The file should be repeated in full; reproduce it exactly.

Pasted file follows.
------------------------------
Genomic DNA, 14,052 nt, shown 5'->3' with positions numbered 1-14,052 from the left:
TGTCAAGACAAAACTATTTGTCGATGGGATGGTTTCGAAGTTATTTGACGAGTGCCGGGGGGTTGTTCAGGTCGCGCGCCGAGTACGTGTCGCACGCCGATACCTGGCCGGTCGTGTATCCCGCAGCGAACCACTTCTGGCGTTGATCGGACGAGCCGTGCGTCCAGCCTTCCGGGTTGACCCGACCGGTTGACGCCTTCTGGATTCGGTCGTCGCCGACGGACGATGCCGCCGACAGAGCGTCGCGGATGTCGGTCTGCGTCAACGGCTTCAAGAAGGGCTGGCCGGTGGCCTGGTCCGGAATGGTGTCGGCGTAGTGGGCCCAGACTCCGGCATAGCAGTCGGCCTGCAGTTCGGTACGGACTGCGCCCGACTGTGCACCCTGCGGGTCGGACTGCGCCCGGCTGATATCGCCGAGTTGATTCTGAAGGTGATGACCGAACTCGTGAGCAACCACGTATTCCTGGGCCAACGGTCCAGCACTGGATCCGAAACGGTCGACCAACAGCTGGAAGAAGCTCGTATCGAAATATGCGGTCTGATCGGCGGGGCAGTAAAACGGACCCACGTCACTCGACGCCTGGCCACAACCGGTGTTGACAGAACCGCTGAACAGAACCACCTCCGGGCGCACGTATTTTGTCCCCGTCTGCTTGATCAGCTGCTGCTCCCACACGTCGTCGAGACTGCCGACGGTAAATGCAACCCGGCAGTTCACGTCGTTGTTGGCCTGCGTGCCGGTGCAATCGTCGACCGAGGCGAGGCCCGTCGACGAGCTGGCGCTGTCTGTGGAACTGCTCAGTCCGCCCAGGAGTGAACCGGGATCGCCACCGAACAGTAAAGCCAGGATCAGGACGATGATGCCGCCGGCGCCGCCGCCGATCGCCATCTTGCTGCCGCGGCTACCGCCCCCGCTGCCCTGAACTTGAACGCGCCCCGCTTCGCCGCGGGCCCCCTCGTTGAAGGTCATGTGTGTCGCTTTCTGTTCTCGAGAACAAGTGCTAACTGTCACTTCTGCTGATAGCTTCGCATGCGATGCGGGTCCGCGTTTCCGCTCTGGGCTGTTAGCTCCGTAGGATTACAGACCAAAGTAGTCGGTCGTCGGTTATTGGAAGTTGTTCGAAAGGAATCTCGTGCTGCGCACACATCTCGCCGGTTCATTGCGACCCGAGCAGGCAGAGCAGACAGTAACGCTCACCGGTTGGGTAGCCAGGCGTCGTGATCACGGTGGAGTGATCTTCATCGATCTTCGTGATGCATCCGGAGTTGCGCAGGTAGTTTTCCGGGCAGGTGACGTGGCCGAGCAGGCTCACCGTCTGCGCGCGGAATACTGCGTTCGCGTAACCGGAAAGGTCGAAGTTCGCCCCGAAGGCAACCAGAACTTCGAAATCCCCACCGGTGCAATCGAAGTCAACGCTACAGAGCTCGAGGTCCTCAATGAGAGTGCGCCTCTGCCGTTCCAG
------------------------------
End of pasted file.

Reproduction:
Genomic DNA, 14,052 nt, shown 5'->3' with positions numbered 1-14,052 from the left:
TGTCAAGACAAAACTATTTGTCGATGGGATGGTTTCGAAGTTATTTGACGAGTGCCGGGGGGTTGTTCAGGTCGCGCGCCGAGTACGTGTCGCACGCCGATACCTGGCCGGTCGTGTATCCCGCAGCGAACCACTTCTGGCGTTGATCGGACGAGCCGTGCGTCCAGCCTTCCGGGTTGACCCGACCGGTTGACGCCTTCTGGATTCGGTCGTCGCCGACGGACGATGCCGCCGACAGAGCGTCGCGGATGTCGGTCTGCGTCAACGGCTTCAAGAAGGGCTGGCCGGTGGCCTGGTCCGGAATGGTGTCGGCGTAGTGGGCCCAGACTCCGGCATAGCAGTCGGCCTGCAGTTCGGTACGGACTGCGCCCGACTGTGCACCCTGCGGGTCGGACTGCGCCCGGCTGATATCGCCGAGTTGATTCTGAAGGTGATGACCGAACTCGTGAGCAACCACGTATTCCTGGGCCAACGGTCCAGCACTGGATCCGAAACGGTCGACCAACAGCTGGAAGAAGCTCGTATCGAAATATGCGGTCTGATCGGCGGGGCAGTAAAACGGACCCACGTCACTCGACGCCTGGCCACAACCGGTGTTGACAGAACCGCTGAACAGAACCACCTCCGGGCGCACGTATTTTGTCCCCGTCTGCTTGATCAGCTGCTGCTCCCACACGTCGTCGAGACTGCCGACGGTAAATGCAACCCGGCAGTTCACGTCGTTGTTGGCCTGCGTGCCGGTGCAATCGTCGACCGAGGCGAGGCCCGTCGACGAGCTGGCGCTGTCTGTGGAACTGCTCAGTCCGCCCAGGAGTGAACCGGGATCGCCACCGAACAGTAAAGCCAGGATCAGGACGATGATGCCGCCGGCGCCGCCGCCGATCGCCATCTTGCTGCCGCGGCTACCGCCCCCGCTGCCCTGAACTTGAACGCGCCCCGCTTCGCCGCGGGCCCCCTCGTTGAAGGTCATGTGTGTCGCTTTCTGTTCTCGAGAACAAGTGCTAACTGTCACTTCTGCTGATAGCTTCGCATGCGATGCGGGTCCGCGTTTCCGCTCTGGGCTGTTAGCTCCGTAGGATTACAGACCAAAGTAGTCGGTCGTCGGTTATTGGAAGTTGTTCGAAAGGAATCTCGTGCTGCGCACACATCTCGCCGGTTCATTGCGACCCGAGCAGGCAGAGCAGACAGTAACGCTCACCGGTTGGGTAGCCAGGCGTCGTGATCACGGTGGAGTGATCTTCATCGATCTTCGTGATGCATCCGGAGTTGCGCAGGTAGTTTTCCGGGCAGGTGACGTGGCCGAGCAGGCTCACCGTCTGCGCGCGGAATACTGCGTTCGCGTAACCGGAAAGGTCGAAGTTCGCCCCGAAGGCAACCAGAACTTCGAAATCCCCACCGGTGCAATCGAAGTCAACGCTACAGAGCTCGAGGTCCTCAATGAGAGTGCGCCTCTGCCGTTCCAG